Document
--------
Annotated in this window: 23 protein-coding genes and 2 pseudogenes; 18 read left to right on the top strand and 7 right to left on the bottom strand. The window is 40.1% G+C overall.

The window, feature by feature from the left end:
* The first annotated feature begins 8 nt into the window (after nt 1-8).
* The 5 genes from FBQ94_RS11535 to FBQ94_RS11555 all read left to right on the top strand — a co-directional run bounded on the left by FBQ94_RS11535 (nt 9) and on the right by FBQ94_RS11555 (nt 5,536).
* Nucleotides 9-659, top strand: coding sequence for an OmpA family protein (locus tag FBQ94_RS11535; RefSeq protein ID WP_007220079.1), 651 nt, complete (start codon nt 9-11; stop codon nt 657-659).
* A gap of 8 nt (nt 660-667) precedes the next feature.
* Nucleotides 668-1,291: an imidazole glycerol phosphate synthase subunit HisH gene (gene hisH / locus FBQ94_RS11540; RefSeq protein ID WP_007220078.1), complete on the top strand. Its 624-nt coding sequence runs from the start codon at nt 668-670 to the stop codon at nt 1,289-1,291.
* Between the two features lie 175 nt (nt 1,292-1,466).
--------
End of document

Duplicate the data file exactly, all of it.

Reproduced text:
Annotated in this window: 23 protein-coding genes and 2 pseudogenes; 18 read left to right on the top strand and 7 right to left on the bottom strand. The window is 40.1% G+C overall.

The window, feature by feature from the left end:
* The first annotated feature begins 8 nt into the window (after nt 1-8).
* The 5 genes from FBQ94_RS11535 to FBQ94_RS11555 all read left to right on the top strand — a co-directional run bounded on the left by FBQ94_RS11535 (nt 9) and on the right by FBQ94_RS11555 (nt 5,536).
* Nucleotides 9-659, top strand: coding sequence for an OmpA family protein (locus tag FBQ94_RS11535; RefSeq protein ID WP_007220079.1), 651 nt, complete (start codon nt 9-11; stop codon nt 657-659).
* A gap of 8 nt (nt 660-667) precedes the next feature.
* Nucleotides 668-1,291: an imidazole glycerol phosphate synthase subunit HisH gene (gene hisH / locus FBQ94_RS11540; RefSeq protein ID WP_007220078.1), complete on the top strand. Its 624-nt coding sequence runs from the start codon at nt 668-670 to the stop codon at nt 1,289-1,291.
* Between the two features lie 175 nt (nt 1,292-1,466).